Mandelbrot worked
tirelessly to further develop the formula that he used to explain the
phenomenon. It eventually got popular by the name the Mandelbrot Set. For 35
years, he worked in relative obscurity, after which he accepted a position at
Yale University as a Mathematics Professor. He formally joined in 1987.

Source: Wikipedia

Furthermore, he won
several awards in recognition of his contributions in a variety of fields. He
was also awarded the prestigious Wolf Prize for Physics in 1993. And the most
interesting ode to his incredible work was when a small asteroid was named after
him in 2000.

The Mathematic genius died
in 2010 at the age of 85 from pancreatic cancer. To celebrate his intellect,
Google has also introduced a Mandelbrot Fractal Easter egg which permits you to
explore the endless patterns of Mandelbrot set along with an interactive
fractal viewer.

To truly know
Mandelbrot, you need to understand his work. Fractal Geometry is a synthesis of
ancient mathematical constructs and formulas. 
The idea was popularized by
interpretations of terrain on a computer graphic platform. Fractal Geometry has
invested in diverse scientific domains and received rapid credibility due to
its ability to verify phenomena that defies discrete computations as a cause of

However, with instant
appreciation came a bunch of compounding problems. Fractal Geometry is a widely
misconstrued idea that can quickly evaporate due to grandiose terminology that
has really no purpose. In its essence, there is an induction that uses basic
geometric constructs to change initiating objects. The fractal objects that are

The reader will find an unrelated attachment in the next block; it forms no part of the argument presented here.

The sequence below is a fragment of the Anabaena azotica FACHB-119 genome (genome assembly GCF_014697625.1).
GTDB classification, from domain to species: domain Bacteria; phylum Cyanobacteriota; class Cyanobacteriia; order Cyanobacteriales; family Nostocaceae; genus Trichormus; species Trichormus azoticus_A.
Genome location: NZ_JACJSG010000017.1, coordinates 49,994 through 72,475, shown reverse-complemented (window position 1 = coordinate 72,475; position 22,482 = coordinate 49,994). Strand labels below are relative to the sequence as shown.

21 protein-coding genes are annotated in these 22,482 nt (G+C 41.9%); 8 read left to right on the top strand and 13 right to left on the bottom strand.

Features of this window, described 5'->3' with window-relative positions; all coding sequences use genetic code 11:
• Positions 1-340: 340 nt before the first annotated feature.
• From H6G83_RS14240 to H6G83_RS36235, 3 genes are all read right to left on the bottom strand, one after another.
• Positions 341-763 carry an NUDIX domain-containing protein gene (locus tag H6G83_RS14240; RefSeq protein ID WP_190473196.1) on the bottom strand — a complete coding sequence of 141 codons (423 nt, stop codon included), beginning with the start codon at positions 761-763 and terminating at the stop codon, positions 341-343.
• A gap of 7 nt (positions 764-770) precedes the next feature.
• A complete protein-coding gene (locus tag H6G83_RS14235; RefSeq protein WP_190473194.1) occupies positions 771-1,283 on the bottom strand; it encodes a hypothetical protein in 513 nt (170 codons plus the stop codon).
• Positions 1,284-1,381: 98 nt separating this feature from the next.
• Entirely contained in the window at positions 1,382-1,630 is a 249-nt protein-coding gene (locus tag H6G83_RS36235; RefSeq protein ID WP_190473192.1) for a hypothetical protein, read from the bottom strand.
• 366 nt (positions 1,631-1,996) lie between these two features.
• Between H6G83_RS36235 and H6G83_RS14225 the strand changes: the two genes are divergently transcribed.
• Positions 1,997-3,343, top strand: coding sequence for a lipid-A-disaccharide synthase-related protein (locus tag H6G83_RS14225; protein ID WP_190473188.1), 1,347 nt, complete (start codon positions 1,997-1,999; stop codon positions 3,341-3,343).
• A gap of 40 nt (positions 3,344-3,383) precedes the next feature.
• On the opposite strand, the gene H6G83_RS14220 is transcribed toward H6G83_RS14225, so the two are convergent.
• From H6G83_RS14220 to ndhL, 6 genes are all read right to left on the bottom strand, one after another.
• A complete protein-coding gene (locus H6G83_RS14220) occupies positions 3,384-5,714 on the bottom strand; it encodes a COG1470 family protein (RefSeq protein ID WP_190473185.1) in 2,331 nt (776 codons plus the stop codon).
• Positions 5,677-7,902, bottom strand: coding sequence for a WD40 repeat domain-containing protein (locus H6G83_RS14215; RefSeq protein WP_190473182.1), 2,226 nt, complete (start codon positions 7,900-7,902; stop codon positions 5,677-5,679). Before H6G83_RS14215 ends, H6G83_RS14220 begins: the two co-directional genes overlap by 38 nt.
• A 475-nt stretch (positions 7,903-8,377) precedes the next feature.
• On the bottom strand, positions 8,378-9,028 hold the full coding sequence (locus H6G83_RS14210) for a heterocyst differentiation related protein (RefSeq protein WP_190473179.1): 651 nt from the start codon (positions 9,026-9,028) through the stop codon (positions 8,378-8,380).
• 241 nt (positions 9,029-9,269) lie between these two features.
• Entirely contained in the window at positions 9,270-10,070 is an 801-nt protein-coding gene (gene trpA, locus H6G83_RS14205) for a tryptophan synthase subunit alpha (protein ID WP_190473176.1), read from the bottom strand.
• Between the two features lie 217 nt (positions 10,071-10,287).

created using this process tend to appear similar to natural phenomenon. The
purpose of this study was to showcase fractal geometry to the graphic
programmers as a unique but basic technique.

Benoit B. Mandelbrot
felt the need to give geometry a new reputation, as he felt that Euclidean
geometry is not up to the mark as a model for natural objects. If you’ve ever
drawn a picture of irregular objects, like a tree, on a computer screen by
utilizing the Euclidean drawing primitives, this statement would make absolute

The strength of
Mandelbrot’s conclusions was critical in research; it practically helped in the
development of this theory. He exhibited how mathematical functions provide
valuable insights in regards to the creation models developed to explain
natural objects, like mountains and coastlines. He must be considered the most
important figure in the field of mathematics, as his theory of synthesis at the
time was monumental as science was gaining momentum and scientific models were
receiving acclaim.

There were numerous
goals of this research. First of all, it must be understood that there are
practically two approaches that can be considered authentic in the
investigation of Fractal Geometry and computer graphics.

His goals were to provide computers with due
credibility as tools that help enhance the investigation and research of
fractal geometry. The research was also designed to study the mathematical
formulation of Fractal Geometry and give evidence practically of its
application to computer graphics.

All in all, one can
conclude that Mandelbrot was a genius who challenged our perceptions and made
valuable contributions in the world of Fractal Geometry!

Updated November 20, 2020